1994-06-19 - Re: Hardware generators was: your mail

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From: SINCLAIR DOUGLAS N <sinclai@ecf.toronto.edu>
To: roy@sendai.cybrspc.mn.org (Roy M. Silvernail)
Message Hash: 703faa8df1aebfdbbafd086891a8f7e48f2eeee3f82dd0ae82a62b82a5f2d41c
Message ID: <94Jun19.123759edt.16565@cannon.ecf.toronto.edu>
Reply To: <940619.102103.9N5.rusnews.w165w@sendai.cybrspc.mn.org>
UTC Datetime: 1994-06-19 16:38:09 UTC
Raw Date: Sun, 19 Jun 94 09:38:09 PDT

Raw message

From: SINCLAIR  DOUGLAS N <sinclai@ecf.toronto.edu>
Date: Sun, 19 Jun 94 09:38:09 PDT
To: roy@sendai.cybrspc.mn.org (Roy M. Silvernail)
Subject: Re: Hardware generators was: your mail
In-Reply-To: <940619.102103.9N5.rusnews.w165w@sendai.cybrspc.mn.org>
Message-ID: <94Jun19.123759edt.16565@cannon.ecf.toronto.edu>
MIME-Version: 1.0
Content-Type: text/plain

> The card design isn't so much security as avoiding scarce real estate on
> a PC (which, at somewhere over 130 million units fielded, is a not
> inconsiderable market segment).  If this were a dongle device, I'd want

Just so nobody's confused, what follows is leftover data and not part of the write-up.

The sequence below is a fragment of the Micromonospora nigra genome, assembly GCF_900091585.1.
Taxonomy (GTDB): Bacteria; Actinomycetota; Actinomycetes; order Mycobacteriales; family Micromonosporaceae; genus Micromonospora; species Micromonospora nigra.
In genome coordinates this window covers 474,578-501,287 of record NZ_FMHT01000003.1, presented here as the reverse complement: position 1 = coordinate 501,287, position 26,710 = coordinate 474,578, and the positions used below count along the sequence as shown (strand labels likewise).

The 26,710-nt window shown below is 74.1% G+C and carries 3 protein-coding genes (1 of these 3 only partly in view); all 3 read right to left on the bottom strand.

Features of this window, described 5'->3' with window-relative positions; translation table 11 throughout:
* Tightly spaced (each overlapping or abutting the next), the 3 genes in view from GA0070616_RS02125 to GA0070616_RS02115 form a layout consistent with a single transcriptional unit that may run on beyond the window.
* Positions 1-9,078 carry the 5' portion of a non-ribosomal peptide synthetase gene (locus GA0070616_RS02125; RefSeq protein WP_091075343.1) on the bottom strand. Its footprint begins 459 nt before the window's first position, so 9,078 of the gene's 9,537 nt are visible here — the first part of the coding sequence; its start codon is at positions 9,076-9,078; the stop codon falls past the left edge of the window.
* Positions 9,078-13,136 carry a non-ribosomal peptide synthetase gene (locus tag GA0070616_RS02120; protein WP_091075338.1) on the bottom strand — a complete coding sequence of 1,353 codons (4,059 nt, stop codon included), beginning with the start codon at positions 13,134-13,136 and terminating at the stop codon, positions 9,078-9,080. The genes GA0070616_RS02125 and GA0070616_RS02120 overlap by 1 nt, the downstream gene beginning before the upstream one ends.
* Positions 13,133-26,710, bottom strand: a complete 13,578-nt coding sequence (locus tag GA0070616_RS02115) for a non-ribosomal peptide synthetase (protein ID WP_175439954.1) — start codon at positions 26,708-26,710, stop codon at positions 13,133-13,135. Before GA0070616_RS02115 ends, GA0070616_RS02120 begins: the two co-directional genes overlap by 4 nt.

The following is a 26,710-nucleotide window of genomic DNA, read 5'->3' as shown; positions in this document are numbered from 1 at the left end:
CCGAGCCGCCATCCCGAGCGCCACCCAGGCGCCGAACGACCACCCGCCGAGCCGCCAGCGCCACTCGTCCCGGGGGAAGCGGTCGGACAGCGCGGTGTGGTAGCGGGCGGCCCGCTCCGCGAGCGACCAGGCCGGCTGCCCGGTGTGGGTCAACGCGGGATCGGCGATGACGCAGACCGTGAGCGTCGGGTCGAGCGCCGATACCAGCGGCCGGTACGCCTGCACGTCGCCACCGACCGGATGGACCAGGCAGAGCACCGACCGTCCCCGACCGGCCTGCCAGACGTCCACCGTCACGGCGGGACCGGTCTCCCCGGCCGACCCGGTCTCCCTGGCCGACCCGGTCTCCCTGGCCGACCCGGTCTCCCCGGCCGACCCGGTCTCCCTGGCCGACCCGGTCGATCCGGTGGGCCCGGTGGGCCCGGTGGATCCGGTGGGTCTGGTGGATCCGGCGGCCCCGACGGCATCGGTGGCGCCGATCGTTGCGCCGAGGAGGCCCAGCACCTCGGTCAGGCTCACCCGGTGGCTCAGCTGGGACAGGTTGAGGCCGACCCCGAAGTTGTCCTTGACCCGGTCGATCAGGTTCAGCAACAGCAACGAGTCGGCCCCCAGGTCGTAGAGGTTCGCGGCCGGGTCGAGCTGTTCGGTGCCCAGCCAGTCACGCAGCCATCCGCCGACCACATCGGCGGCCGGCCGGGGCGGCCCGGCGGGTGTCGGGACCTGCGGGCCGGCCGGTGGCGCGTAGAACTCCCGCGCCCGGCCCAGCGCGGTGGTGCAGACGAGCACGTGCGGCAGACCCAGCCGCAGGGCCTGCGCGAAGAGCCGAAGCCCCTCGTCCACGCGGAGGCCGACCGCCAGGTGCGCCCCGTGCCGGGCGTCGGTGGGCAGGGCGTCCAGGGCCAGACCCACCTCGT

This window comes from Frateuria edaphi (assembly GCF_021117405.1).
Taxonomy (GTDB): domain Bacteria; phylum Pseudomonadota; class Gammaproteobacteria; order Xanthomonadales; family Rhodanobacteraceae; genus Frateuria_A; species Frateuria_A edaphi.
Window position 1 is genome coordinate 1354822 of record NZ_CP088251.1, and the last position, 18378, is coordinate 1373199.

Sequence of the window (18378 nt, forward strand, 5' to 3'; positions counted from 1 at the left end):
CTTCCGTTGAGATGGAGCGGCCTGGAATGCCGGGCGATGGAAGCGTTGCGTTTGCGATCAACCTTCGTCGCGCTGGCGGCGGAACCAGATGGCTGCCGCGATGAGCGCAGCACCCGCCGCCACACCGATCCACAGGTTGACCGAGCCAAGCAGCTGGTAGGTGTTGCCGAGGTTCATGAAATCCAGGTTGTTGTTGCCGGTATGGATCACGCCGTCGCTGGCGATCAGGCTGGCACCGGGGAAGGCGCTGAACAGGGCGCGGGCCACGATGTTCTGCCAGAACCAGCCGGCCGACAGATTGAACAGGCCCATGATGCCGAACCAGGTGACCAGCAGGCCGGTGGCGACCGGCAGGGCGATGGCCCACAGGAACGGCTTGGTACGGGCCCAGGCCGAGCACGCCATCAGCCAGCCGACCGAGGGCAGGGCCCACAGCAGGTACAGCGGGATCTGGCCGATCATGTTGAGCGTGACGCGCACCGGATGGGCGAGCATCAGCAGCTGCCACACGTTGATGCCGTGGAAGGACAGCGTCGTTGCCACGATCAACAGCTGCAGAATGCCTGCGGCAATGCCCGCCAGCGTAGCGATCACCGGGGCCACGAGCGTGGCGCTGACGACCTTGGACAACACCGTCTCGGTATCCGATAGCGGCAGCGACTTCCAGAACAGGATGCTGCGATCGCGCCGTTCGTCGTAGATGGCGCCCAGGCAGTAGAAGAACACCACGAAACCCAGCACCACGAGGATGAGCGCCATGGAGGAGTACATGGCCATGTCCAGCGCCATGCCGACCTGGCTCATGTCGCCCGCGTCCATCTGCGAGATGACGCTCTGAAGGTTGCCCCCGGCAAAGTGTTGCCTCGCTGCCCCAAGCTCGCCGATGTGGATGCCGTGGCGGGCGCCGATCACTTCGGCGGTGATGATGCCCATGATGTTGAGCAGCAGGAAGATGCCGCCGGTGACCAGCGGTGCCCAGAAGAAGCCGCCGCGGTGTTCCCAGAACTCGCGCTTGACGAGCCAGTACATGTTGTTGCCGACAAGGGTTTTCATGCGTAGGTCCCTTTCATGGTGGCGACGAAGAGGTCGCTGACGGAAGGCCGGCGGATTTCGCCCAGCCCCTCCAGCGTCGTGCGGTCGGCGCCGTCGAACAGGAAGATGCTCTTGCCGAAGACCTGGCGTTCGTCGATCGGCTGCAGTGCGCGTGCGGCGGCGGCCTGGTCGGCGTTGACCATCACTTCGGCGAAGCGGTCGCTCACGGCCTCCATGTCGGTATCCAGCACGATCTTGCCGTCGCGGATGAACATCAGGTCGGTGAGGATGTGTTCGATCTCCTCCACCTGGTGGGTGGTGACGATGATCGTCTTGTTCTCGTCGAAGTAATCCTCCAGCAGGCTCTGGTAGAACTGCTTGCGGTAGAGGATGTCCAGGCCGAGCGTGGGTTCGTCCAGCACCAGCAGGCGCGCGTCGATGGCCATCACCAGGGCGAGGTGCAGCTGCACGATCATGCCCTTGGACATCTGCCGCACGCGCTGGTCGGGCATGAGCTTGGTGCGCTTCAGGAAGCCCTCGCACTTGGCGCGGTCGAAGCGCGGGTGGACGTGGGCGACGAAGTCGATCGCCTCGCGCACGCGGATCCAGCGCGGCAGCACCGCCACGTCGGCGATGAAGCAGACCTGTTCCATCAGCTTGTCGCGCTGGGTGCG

> it on a parallel port.  Many machines don't have a spare serial port,
> and transparent dongles would be harder to do there, anyway.  But
> transparent parallel port dongle technology is already established.

I agree.  I have constructed a parallel port RNG that sampled a blank
AM radio band for its source.  The data lines give plenty of power to
the device, and there are dedicated feedback lines (busy, paper_out, &c).

However, I had a very informative discussion with Eric Hughes at
CF '94 where I learned that this was the wrong way to go to get good
random numbers.  Maybe he would like to comment since I don't
believe I can do justice to his argument.